"Every moment of every day you are under surveillance by your phone and they don't even apply for a warrant. NYT reporters were given a workaday data set collected by application providers.Read more here.
By analyzing these pings, our journalists were able to track the movements of President Trump’s Secret Service guards and of senior Pentagon officials. They could follow protesters to their homes and stalk high-school students across Los Angeles. In most cases, it was child’s play for them to connect a supposedly anonymous data trail to a name and an address — to a real live human being.
Your smartphone can broadcast your exact location thousands of times per day, through hundreds of apps, instantaneously to dozens of different companies. Each of those companies has the power to follow individual mobile phones wherever they go, in near-real time.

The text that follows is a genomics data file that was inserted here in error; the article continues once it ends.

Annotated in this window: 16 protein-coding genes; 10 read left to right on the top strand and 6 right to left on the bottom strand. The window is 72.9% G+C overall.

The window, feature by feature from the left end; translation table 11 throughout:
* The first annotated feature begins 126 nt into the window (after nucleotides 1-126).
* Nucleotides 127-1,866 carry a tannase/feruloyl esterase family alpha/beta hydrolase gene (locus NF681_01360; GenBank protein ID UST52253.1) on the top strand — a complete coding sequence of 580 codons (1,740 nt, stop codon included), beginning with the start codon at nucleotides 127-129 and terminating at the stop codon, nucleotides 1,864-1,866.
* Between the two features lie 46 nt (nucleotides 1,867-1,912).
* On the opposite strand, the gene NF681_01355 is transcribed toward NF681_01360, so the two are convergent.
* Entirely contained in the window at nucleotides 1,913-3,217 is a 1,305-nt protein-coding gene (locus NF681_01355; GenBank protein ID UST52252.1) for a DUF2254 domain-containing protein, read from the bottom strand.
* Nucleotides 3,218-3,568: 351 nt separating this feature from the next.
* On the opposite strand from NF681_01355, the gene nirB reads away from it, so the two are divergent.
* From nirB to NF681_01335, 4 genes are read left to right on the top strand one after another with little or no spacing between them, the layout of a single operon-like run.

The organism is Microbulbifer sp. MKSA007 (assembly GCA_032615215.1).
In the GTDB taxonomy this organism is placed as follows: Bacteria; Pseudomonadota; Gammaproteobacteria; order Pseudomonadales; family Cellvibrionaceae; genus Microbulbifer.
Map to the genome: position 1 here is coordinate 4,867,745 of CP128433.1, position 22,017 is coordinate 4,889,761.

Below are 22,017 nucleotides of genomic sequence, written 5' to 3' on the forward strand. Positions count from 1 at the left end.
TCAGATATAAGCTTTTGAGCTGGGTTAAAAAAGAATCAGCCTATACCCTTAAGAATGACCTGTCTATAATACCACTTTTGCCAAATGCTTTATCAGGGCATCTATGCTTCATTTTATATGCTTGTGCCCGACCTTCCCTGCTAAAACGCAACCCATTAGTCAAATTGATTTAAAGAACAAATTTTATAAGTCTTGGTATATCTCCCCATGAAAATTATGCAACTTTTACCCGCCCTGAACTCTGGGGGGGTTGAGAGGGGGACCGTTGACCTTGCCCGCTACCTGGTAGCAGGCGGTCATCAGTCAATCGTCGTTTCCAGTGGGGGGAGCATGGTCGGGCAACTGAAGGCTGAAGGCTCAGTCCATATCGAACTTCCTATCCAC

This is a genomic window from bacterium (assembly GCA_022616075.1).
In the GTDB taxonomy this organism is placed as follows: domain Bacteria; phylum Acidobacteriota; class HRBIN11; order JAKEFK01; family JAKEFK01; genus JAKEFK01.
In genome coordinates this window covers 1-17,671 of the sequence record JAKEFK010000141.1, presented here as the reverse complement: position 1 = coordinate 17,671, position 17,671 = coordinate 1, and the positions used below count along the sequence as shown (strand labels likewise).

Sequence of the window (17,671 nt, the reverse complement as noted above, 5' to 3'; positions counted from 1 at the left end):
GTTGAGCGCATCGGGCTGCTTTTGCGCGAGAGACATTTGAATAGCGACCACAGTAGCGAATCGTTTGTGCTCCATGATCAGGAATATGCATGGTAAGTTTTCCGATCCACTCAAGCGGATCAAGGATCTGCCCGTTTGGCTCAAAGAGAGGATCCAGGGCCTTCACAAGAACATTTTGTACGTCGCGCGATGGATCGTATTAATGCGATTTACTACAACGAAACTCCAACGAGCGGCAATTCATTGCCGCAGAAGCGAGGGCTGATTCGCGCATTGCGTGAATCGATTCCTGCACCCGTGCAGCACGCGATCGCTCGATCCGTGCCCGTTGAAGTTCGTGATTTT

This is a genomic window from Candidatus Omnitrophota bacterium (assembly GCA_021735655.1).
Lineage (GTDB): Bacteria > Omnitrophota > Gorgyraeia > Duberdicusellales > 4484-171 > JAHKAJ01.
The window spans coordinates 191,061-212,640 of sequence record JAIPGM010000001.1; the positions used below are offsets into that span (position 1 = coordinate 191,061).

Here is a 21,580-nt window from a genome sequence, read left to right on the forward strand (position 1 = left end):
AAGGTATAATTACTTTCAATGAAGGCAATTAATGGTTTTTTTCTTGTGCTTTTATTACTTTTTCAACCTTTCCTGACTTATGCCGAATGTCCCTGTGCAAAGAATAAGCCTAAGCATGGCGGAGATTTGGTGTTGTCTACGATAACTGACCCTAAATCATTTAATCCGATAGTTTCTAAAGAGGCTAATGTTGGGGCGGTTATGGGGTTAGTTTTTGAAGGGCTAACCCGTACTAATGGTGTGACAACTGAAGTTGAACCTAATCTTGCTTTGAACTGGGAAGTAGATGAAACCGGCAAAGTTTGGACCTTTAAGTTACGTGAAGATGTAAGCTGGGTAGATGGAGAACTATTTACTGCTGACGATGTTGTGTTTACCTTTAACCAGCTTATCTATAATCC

That’s not a glitch in the system. It is the system.
If the government ordered Americans to continuously provide such precise, real-time information about themselves, there would be a revolt. Members of Congress would trample one another to be first in front of the cable news cameras to quote the founders and insist on our rights to be free of such pervasive surveillance.
Yet, as a society, without ever focusing on this profound choice, we’ve reached a tacit consensus to hand this data over voluntarily, even though we don’t really know who’s getting it or what they’re doing with it. As the close of 2019 approaches, everybody is searching for the meaning of the decade. Here’s a thought: This is the decade — the period since the founding of the App Store, in 2008 — in which we were brainwashed into surveilling ourselves."
Fernandez quickly adds,